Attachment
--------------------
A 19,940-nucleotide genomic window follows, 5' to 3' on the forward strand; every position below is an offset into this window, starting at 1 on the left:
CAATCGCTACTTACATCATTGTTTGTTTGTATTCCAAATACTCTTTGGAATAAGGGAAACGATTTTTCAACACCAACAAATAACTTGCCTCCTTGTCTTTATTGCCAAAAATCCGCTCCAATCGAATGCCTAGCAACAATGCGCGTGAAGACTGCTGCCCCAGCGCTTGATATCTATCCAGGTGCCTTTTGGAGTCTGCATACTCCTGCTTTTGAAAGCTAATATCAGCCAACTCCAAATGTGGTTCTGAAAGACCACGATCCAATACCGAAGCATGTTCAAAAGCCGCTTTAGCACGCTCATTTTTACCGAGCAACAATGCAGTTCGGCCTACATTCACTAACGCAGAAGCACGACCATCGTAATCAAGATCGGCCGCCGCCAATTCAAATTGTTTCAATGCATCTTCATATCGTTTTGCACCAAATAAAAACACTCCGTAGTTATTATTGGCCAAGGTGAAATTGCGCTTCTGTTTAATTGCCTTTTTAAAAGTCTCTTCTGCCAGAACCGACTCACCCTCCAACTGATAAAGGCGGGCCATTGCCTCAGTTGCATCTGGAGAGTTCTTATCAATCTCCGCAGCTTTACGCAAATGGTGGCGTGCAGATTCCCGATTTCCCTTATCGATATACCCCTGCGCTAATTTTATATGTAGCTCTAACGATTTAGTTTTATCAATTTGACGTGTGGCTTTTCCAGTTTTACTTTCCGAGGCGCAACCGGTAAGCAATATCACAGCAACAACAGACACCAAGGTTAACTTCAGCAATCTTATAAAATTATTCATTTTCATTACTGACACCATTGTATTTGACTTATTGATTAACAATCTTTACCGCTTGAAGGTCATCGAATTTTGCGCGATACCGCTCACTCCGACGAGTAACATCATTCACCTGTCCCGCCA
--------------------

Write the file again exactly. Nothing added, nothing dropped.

A 19,940-nucleotide genomic window follows, 5' to 3' on the forward strand; every position below is an offset into this window, starting at 1 on the left:
CAATCGCTACTTACATCATTGTTTGTTTGTATTCCAAATACTCTTTGGAATAAGGGAAACGATTTTTCAACACCAACAAATAACTTGCCTCCTTGTCTTTATTGCCAAAAATCCGCTCCAATCGAATGCCTAGCAACAATGCGCGTGAAGACTGCTGCCCCAGCGCTTGATATCTATCCAGGTGCCTTTTGGAGTCTGCATACTCCTGCTTTTGAAAGCTAATATCAGCCAACTCCAAATGTGGTTCTGAAAGACCACGATCCAATACCGAAGCATGTTCAAAAGCCGCTTTAGCACGCTCATTTTTACCGAGCAACAATGCAGTTCGGCCTACATTCACTAACGCAGAAGCACGACCATCGTAATCAAGATCGGCCGCCGCCAATTCAAATTGTTTCAATGCATCTTCATATCGTTTTGCACCAAATAAAAACACTCCGTAGTTATTATTGGCCAAGGTGAAATTGCGCTTCTGTTTAATTGCCTTTTTAAAAGTCTCTTCTGCCAGAACCGACTCACCCTCCAACTGATAAAGGCGGGCCATTGCCTCAGTTGCATCTGGAGAGTTCTTATCAATCTCCGCAGCTTTACGCAAATGGTGGCGTGCAGATTCCCGATTTCCCTTATCGATATACCCCTGCGCTAATTTTATATGTAGCTCTAACGATTTAGTTTTATCAATTTGACGTGTGGCTTTTCCAGTTTTACTTTCCGAGGCGCAACCGGTAAGCAATATCACAGCAACAACAGACACCAAGGTTAACTTCAGCAATCTTATAAAATTATTCATTTTCATTACTGACACCATTGTATTTGACTTATTGATTAACAATCTTTACCGCTTGAAGGTCATCGAATTTTGCGCGATACCGCTCACTCCGACGAGTAACATCATTCACCTGTCCCGCCA